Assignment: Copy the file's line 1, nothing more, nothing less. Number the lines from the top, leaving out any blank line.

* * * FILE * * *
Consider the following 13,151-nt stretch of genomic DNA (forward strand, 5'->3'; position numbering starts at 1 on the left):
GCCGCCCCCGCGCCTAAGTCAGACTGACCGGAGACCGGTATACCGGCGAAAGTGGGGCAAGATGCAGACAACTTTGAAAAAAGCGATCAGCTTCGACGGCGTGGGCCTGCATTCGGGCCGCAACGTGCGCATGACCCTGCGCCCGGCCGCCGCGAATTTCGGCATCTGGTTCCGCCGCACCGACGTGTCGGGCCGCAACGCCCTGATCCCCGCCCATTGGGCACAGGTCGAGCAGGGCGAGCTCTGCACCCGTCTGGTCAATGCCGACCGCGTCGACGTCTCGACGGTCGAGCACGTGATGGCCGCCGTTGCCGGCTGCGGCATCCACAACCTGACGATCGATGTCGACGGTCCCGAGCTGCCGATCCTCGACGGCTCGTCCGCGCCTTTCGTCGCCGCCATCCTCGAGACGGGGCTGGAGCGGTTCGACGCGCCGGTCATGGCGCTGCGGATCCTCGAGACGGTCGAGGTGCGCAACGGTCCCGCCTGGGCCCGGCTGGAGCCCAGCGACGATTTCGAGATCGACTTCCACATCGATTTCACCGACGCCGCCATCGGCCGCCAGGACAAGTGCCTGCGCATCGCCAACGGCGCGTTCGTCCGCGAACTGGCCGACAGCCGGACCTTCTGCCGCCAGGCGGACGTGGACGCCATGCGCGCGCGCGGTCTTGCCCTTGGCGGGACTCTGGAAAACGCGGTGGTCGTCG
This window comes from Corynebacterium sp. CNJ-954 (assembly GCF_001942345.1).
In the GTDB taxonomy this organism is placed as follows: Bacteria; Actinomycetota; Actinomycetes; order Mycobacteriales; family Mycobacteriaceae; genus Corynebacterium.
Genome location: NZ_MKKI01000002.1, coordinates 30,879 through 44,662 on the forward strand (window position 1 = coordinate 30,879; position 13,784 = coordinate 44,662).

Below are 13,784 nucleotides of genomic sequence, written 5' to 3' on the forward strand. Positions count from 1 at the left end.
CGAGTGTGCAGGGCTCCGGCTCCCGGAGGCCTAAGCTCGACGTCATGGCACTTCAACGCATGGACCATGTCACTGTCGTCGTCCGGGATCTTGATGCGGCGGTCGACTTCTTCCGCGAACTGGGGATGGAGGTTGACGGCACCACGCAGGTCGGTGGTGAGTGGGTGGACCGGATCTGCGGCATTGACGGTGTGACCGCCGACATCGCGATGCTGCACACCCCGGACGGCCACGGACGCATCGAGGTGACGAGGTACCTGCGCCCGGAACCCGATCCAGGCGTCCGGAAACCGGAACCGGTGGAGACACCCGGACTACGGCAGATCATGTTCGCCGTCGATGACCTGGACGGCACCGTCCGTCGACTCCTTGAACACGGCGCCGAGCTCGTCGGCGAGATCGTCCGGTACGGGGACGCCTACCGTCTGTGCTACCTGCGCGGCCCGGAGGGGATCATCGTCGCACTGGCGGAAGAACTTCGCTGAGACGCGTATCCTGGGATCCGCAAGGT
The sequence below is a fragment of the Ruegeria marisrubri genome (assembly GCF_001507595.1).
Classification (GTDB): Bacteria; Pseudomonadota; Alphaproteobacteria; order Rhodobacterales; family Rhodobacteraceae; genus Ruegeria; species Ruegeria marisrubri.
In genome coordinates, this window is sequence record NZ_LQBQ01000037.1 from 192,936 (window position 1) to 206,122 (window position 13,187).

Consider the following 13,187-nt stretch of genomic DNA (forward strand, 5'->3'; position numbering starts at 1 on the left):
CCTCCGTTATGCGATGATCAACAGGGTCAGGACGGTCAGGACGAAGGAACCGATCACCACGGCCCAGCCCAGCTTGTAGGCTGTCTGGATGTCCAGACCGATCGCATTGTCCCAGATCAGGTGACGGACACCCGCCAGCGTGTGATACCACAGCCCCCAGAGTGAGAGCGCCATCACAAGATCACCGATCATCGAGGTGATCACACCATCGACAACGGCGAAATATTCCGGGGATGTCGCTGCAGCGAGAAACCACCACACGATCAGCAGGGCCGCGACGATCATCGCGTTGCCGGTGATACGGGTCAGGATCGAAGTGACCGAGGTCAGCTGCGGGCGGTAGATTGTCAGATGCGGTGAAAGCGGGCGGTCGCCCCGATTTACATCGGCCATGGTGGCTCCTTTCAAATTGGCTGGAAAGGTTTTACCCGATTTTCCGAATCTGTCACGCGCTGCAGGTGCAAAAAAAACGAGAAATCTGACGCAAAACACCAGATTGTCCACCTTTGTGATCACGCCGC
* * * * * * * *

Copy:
Consider the following 13,151-nt stretch of genomic DNA (forward strand, 5'->3'; position numbering starts at 1 on the left):